Home page and where to get Shonin Risa's books: https://sites.google.com/view/risabear

It may be that lifestyle overshoot will prevent my dream of an egalitarian agrarian society from arising from the empire's ashes. But
I hold that behaving as if a better life could happen is still the right thing to do. Therefore this blog focuses on a decent and humane
way to live. Survival links post here.

Saturday, January 02, 2010


Currently I'm taking water sprouts out of the plums and apples and rerouting a section of fence in the north pasture to give the mixed flock a little more room.

It took the chickens very little time to discover their new empire, and they piled in all around me, taking the tops off the surplus turnips and scratching up remaindered garlic bulbs. It took another half hour, as usual, for the ducks and geese to catch on. The idea is to have poultry wherever there is orchard, and orchard wherever there is poultry. The birds eat bugs that are wintering beneath the trees, as well as snails, slugs and weed seeds, benefiting the trees. Any fruit that gets past us at harvest time becomes available to the birds without having to be gathered and taken to them.

Ducks and geese are more compatible with the orchard than chickens, because they don't dig about the roots to make dust baths, or throw mulch all over. To me, eight chickens are like eight small atomic bombs. They can lay waste an organized garden in the blink of an eye. To keep mulch in place and roots unexhumed, I have to cage each tree in its own circle of welded wire.

Also, the new fence has to zag and zig several times in order to accomodate the compost heaps, which are right on the fence line, and I want to exclude the chickens from them. So as not to buy new fencing for this project, I'm piecing together sections of fence that were rescued from the blackberries in the south pasture last week. It's labor, but it's good for me, and once it's done you don't have to mess with it for awhile. The last place these fence sections served us, they stayed put for sixteen years.

Some of the prunings will be made into smallwood and the smallest of that will be bundled for quick fire starts. The leavings will be cut up also and be distributed around the fruit trees, inside their enclosures, as part of the mulch. Later in the year, these sticks will be covered with straw and grass clippings, and the trees will be served buckets of enriched water hauled from the duck "ponds" -- kiddie pools -- once a week or so during the summer drought. With the deep mulch they seem to need no other watering.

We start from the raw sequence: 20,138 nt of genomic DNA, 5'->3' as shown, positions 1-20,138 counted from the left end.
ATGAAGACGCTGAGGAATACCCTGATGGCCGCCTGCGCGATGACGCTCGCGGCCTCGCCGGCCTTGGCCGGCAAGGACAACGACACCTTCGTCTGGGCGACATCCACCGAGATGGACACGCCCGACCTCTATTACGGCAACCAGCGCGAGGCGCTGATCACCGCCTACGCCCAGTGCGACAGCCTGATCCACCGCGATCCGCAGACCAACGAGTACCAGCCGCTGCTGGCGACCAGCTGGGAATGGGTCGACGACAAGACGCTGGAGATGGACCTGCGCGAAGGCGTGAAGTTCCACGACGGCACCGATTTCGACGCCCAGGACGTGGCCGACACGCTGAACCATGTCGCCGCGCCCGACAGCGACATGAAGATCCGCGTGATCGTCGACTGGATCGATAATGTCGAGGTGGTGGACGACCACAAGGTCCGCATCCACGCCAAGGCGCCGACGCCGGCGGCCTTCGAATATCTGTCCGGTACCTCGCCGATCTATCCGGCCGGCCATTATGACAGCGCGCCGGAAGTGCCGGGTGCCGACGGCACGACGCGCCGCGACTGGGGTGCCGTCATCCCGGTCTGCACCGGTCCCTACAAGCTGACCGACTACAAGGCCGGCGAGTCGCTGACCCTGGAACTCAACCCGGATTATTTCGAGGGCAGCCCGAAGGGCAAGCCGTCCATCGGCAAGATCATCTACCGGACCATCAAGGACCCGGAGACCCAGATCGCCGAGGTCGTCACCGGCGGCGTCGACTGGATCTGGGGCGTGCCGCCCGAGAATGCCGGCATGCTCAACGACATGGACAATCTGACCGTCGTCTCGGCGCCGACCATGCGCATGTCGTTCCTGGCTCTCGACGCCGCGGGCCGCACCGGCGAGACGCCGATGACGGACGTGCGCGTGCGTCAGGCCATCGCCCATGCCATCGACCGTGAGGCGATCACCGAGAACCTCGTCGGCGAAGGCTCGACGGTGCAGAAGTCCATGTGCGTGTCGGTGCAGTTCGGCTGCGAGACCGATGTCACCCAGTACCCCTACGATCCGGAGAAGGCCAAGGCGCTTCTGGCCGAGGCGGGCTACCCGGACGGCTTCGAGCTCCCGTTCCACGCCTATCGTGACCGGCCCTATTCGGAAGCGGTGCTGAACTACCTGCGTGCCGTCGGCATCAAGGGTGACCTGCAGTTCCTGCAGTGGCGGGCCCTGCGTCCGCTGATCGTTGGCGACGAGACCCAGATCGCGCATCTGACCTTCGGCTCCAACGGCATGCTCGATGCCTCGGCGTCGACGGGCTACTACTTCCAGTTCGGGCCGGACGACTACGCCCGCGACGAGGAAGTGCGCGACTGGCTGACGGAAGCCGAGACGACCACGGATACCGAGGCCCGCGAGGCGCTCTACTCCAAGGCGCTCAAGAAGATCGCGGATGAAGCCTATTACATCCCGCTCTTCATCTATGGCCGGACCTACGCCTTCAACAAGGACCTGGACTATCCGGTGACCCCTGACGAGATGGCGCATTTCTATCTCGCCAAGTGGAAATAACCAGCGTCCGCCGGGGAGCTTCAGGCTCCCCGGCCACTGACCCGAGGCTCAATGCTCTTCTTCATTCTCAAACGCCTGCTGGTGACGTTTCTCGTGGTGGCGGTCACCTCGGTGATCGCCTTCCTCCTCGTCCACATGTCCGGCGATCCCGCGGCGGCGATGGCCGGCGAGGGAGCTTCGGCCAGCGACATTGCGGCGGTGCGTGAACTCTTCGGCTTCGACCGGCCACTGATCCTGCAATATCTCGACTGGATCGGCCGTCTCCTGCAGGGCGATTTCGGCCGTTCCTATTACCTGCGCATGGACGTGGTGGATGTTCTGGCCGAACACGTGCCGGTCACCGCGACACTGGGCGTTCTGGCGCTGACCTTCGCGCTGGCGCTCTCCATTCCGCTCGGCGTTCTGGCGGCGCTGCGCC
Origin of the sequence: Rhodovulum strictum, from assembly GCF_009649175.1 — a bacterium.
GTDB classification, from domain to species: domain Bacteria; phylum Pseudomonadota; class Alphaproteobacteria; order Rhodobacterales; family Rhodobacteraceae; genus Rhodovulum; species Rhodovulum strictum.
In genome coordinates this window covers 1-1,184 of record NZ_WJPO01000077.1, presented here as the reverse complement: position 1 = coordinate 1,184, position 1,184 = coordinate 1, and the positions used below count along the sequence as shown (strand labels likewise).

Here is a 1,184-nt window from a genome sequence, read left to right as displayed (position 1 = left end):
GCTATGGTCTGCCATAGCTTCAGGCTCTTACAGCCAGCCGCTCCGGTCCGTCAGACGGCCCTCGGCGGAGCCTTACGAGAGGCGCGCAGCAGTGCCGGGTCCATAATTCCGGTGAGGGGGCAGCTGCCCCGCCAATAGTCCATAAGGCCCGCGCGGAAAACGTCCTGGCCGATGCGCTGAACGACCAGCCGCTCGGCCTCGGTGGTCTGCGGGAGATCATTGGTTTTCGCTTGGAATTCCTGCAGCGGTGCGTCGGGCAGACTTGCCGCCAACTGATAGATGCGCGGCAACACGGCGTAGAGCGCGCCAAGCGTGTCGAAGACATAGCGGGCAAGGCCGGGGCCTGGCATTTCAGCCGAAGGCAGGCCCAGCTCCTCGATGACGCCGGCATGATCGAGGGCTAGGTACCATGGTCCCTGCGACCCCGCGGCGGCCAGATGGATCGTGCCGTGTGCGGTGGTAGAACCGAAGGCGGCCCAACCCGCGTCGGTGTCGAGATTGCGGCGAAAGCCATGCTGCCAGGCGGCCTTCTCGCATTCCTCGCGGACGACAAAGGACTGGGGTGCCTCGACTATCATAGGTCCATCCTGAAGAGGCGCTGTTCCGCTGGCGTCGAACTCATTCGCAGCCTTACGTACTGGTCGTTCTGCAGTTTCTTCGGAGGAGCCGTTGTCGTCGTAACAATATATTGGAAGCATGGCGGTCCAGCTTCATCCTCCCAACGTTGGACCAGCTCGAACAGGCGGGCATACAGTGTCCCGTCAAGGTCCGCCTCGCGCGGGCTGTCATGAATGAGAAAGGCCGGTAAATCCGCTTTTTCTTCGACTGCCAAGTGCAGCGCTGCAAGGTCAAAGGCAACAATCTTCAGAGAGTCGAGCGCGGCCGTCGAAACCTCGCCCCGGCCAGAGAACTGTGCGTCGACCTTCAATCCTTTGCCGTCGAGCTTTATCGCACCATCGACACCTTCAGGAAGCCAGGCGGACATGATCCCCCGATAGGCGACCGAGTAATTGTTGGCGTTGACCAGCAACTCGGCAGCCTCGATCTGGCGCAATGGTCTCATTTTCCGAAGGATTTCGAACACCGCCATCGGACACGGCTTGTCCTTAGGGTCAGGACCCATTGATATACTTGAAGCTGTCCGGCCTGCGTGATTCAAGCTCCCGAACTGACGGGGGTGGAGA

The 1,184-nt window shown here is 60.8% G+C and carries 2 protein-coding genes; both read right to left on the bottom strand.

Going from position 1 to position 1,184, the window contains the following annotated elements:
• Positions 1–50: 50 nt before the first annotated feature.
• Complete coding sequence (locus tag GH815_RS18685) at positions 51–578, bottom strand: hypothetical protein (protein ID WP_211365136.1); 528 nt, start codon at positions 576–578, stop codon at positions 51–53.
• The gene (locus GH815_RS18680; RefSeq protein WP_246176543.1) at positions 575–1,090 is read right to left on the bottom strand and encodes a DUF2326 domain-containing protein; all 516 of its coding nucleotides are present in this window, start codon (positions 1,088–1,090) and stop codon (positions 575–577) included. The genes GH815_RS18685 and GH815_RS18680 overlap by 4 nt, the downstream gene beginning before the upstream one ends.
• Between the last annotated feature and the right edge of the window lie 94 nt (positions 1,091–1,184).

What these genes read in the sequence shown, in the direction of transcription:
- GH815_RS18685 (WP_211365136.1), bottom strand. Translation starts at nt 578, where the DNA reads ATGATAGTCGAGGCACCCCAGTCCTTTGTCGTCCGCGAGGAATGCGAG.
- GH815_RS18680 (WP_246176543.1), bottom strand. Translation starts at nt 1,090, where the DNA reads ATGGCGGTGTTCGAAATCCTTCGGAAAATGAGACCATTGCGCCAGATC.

Beloved has also taken advantage of the clear, warm weather -- is it the January thaw already? -- to muck out the barn and the Annies' (Ancona ducks) shed and renew the straw bedding.

She disturbed a very large pack rat, which came out the barn door blinking in the sunshine, ran over to the gate, bounced off, ran in circles a bit, and went back to bed.

These things can be amusing, but they eat a lot of feed. So we are going to have to think of something inhospitable to do to about the pack rat, especially as we need to tighten security next month. The Annies, a drake and five hens, are supposed to breed.

That, according to the experts, will be in February, when their egg-laying begins again (unlike our Khaki Campbells, who lay year-round). Beloved built nesting boxes in the shelter and then introduced the Annies to them; they turned to her dubiously, as much as to say, "so, like, what are we supposed to do with these?"

"You know, for when you get all broody and such."

"Uh, huh. ... what's 'broody'?"

But she hopes they will get the idea eventually.

Passing by my fence weaving, she brought six wheelbarrow loads of soiled barn litter and dumped them in the garden.

On beds five and six.

Which are hers.

"Hey! Y'know, when I do this, I go along with the wheelbarrow and distribute evenly over all twenty-three beds." I waggled my fingers to demonstrate the tedious process.

"Uh, huh, well, you had two months to clean out the barn and do whatever you wanted with it -- snooze, you lose." She wheeled away, chipper as a bluebird.

"But, but wait! What are my beds gonna use?"

"The compost heaps, of course."

Actually, she's right. I do the early plantings. Bed six is to get blueberries and bed five is slated for hot weather to get its eggplants, tomatoes and cukes. So there is time for the chicken manure to rot down a bit and lose its pathogens -- not an issue with the compost.

So how come I still feel like I got ... snookered?


  1. Packrats taste like chicken. :)

  2. Anonymous12:36 PM

    "broody" is wanting to nest.

    I enjoyed your comment over a Throwback, being hard of hearing myself, it was easy to identify with.


Stony Run Farm: Life on One Acre

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